By Neil Dhingra
Ruth, the Moabite,
loyal and faithful to
mother-in-law from Israel.
— Graham Kings, “Ruth”
In a recent lecture on friendship, Alasdair MacIntyre says it remains unclear how many people Aristotle met. For Aristotle, most people were not capable of living virtuous lives, and thus most people seemed incapable of genuine friendship. But we all need friends who care for the truth, and care enough for us to ask that we be truthful when we’d otherwise remain caught up in our illusions. So, for MacIntyre, we must turn from Aristotle to Aquinas, who suggests that through God’s grace we might act better than we’d be expected to from only our inclinations and training. (This grace is for all; MacIntyre quotes a secular colleague and friend who insists, “I have no religious beliefs whatsoever, but I do believe in grace.”) Unvirtuous though we inescapably are, falling short of Aristotle’s high standards, we might still receive friendship as a gift through which we experience undeserved moral growth.
In the Hebrew Bible, we read that “there is a friend who sticks closer than a brother” (Prov. 18:24), but the ideal friend, who gives friendship to another, is Ruth. She remains Naomi’s loyal friend, not merely her daughter-in-law, through both good and bad circumstances and even as Naomi falls short of virtuous behavior. This is surprising because, as Laura Quick has written, even if Ruth is a “worthy woman” (3:11) reminiscent of that woman who accomplishes “worthy things” in Proverbs 31, she is a Moabite, inevitably comparable to the very different and dangerously foreign woman in Proverbs (7:5-27). Further, Ruth is not the son who, through wisdom received from his father, is envisioned in Proverbs as securing the lasting stability of his house. In fact, Naomi had two sons, whose names suggest sickness and weakness and who were unable to continue the family long past the death of their father, Elimelech, Naomi’s late husband.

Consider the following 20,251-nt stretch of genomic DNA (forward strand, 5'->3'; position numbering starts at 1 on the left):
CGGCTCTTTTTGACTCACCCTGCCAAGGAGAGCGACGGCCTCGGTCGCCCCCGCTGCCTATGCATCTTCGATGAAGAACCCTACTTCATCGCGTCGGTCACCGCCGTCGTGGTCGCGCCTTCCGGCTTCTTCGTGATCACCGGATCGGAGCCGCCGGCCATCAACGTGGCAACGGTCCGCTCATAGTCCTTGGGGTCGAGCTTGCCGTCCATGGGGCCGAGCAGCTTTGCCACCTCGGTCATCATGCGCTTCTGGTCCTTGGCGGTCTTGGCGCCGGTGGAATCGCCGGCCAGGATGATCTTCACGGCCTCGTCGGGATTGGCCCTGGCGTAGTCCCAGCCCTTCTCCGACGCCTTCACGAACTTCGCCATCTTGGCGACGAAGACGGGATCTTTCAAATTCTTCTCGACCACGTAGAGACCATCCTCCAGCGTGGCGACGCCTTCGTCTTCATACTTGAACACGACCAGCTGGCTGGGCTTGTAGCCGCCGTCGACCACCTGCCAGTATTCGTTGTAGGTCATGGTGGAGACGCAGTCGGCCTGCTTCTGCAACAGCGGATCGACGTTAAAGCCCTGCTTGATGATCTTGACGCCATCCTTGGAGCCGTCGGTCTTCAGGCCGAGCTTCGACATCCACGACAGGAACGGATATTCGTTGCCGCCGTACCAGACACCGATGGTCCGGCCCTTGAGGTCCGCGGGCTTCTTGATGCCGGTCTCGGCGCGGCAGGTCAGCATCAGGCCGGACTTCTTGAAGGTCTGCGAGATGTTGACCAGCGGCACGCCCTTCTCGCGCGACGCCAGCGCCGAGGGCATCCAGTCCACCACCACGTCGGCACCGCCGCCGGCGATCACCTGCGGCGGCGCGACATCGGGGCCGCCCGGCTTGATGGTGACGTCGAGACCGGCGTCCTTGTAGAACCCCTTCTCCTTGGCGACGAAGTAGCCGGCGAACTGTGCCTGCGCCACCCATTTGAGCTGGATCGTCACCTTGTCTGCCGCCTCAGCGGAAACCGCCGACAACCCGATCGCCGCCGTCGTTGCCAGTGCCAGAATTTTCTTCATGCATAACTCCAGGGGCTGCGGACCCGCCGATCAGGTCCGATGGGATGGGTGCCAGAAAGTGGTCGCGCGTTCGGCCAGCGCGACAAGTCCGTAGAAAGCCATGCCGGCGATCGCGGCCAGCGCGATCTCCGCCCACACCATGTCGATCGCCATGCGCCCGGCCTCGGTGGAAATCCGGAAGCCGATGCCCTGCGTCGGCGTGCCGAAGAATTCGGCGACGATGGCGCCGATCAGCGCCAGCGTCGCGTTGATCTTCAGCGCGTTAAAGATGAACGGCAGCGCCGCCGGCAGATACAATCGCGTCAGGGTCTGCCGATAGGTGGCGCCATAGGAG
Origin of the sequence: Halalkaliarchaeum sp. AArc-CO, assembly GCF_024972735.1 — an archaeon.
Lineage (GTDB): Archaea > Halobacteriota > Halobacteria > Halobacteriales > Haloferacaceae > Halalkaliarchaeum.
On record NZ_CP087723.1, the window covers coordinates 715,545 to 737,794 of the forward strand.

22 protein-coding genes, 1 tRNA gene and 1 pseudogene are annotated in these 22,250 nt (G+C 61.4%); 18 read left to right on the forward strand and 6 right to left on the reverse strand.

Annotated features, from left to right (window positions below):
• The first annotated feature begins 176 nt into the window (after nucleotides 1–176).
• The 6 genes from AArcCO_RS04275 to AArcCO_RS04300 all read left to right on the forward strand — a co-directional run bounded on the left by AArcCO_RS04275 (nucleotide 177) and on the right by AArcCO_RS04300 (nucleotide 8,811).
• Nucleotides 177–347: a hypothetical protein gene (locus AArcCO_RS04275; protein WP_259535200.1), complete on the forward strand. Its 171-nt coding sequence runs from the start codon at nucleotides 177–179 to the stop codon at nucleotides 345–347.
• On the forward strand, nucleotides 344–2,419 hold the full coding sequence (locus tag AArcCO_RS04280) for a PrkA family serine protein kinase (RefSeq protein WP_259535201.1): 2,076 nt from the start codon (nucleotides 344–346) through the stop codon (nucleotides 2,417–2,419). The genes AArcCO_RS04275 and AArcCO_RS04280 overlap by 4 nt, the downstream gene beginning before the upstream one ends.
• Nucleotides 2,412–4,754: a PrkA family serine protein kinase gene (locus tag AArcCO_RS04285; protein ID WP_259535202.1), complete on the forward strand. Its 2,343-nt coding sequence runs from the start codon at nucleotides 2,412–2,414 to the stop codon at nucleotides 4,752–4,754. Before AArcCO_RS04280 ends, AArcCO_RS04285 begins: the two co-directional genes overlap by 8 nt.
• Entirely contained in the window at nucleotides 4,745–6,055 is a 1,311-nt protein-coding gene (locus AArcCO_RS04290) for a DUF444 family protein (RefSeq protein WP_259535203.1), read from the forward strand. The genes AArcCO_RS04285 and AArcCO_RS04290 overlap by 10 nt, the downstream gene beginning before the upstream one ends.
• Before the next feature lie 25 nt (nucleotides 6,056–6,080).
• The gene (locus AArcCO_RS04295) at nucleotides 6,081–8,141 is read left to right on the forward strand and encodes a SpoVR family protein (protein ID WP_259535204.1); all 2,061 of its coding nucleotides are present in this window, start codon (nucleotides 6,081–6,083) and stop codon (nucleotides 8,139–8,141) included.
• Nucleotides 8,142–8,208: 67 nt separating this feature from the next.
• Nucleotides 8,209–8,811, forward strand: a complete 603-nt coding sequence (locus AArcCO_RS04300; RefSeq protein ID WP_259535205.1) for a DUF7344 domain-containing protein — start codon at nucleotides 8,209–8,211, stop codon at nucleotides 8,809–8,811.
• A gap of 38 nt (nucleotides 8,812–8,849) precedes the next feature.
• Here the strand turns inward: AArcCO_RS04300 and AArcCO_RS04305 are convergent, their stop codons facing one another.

Naomi is left with the counterintuitive friendship of Ruth, who “sticks close” (1:14), like the good friend in Proverbs, when the widowed Naomi leaves Moab to return to Judah, though no obligation exists for Ruth to do so, and Naomi tells her to stay. Ruth sticks with Naomi, even though her mother-in-law is near despair, telling the people of Bethlehem upon her return, “Call me no longer Naomi, call me Mara” (1:20), meaning “One who is bitter.” Ben Sira places loyalty near the heart of friendship, saying, “A harmful friend will look to your table, but in time of trouble he stands aloof” (Sir. 37:5). Ruth the Moabite is a good friend and remains loyal through all the vicissitudes of her friendship with Naomi. As the story continues, Naomi recognizes a kinsman, Boaz. Naomi does not suggest that Boaz must provide a levirate marriage, in which a man was obligated to marry his brother’s widow to have a son so that the brother’s “name will not be blotted out from Israel” (Deut. 25:6). Nevertheless, Boaz seems to be an obvious source of security for the two women.
The problem is what Naomi then suggests that Ruth do. As L. Daniel Hawk notes, when Naomi tells Ruth to meet Boaz at the threshing-floor at night, she casts her friend “in the role of the Moabite seductress” — the dangerous woman in Proverbs, as well as those Moabites who tempted Israelites with sex and idolatry in the time of Moses (Num. 25:1-3). The very origins of Moab were in drunken immorality, as he had been the son of incest between Lot and his older daughter (Gen. 19:37). Ruth had taken the initiative to return with Naomi; now Naomi renders her passive in a pornographic theater of desperation. Naomi’s instructions here are sexually suggestive, meaning she intends entrapment. The threshing-floor may suggest sex workers rather than brides (Hos. 9:1). Ruth, washed and anointed, is to opportunistically wait until Boaz is drunk, and this plot would remind its readers of other seductions — Tamar, to be sure, but also Lot’s daughters, whose relations with their father had led to Moab in the first place. Ruth’s actions initially suggest that the trap has been set. She uncovers Boaz’s “feet” (3:7), which could be a euphemism for male genitalia.